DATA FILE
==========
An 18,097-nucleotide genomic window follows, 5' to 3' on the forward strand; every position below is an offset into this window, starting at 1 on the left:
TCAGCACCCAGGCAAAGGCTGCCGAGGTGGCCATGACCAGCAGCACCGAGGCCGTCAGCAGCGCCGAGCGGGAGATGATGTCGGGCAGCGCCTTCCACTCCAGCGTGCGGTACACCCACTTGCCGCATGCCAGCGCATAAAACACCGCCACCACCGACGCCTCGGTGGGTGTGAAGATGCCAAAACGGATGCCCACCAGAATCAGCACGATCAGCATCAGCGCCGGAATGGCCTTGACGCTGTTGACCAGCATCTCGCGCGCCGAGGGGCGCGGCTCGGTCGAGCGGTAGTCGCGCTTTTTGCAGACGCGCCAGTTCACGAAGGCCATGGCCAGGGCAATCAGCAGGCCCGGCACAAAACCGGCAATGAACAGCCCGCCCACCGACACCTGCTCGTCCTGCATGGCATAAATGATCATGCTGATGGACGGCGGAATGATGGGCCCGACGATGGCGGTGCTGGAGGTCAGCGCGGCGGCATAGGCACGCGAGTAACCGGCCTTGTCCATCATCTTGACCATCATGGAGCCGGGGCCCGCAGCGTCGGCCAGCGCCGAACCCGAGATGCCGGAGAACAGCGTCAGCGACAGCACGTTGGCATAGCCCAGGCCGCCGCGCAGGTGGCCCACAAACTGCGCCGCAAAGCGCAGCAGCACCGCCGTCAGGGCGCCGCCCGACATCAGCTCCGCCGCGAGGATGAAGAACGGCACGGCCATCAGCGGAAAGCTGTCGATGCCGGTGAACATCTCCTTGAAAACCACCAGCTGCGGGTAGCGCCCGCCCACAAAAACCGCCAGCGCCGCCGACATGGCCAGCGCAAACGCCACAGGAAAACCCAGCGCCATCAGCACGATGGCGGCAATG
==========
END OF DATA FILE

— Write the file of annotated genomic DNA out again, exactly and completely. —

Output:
An 18,097-nucleotide genomic window follows, 5' to 3' on the forward strand; every position below is an offset into this window, starting at 1 on the left:
TCAGCACCCAGGCAAAGGCTGCCGAGGTGGCCATGACCAGCAGCACCGAGGCCGTCAGCAGCGCCGAGCGGGAGATGATGTCGGGCAGCGCCTTCCACTCCAGCGTGCGGTACACCCACTTGCCGCATGCCAGCGCATAAAACACCGCCACCACCGACGCCTCGGTGGGTGTGAAGATGCCAAAACGGATGCCCACCAGAATCAGCACGATCAGCATCAGCGCCGGAATGGCCTTGACGCTGTTGACCAGCATCTCGCGCGCCGAGGGGCGCGGCTCGGTCGAGCGGTAGTCGCGCTTTTTGCAGACGCGCCAGTTCACGAAGGCCATGGCCAGGGCAATCAGCAGGCCCGGCACAAAACCGGCAATGAACAGCCCGCCCACCGACACCTGCTCGTCCTGCATGGCATAAATGATCATGCTGATGGACGGCGGAATGATGGGCCCGACGATGGCGGTGCTGGAGGTCAGCGCGGCGGCATAGGCACGCGAGTAACCGGCCTTGTCCATCATCTTGACCATCATGGAGCCGGGGCCCGCAGCGTCGGCCAGCGCCGAACCCGAGATGCCGGAGAACAGCGTCAGCGACAGCACGTTGGCATAGCCCAGGCCGCCGCGCAGGTGGCCCACAAACTGCGCCGCAAAGCGCAGCAGCACCGCCGTCAGGGCGCCGCCCGACATCAGCTCCGCCGCGAGGATGAAGAACGGCACGGCCATCAGCGGAAAGCTGTCGATGCCGGTGAACATCTCCTTGAAAACCACCAGCTGCGGGTAGCGCCCGCCCACAAAAACCGCCAGCGCCGCCGACATGGCCAGCGCAAACGCCACAGGAAAACCCAGCGCCATCAGCACGATGGCGGCAATG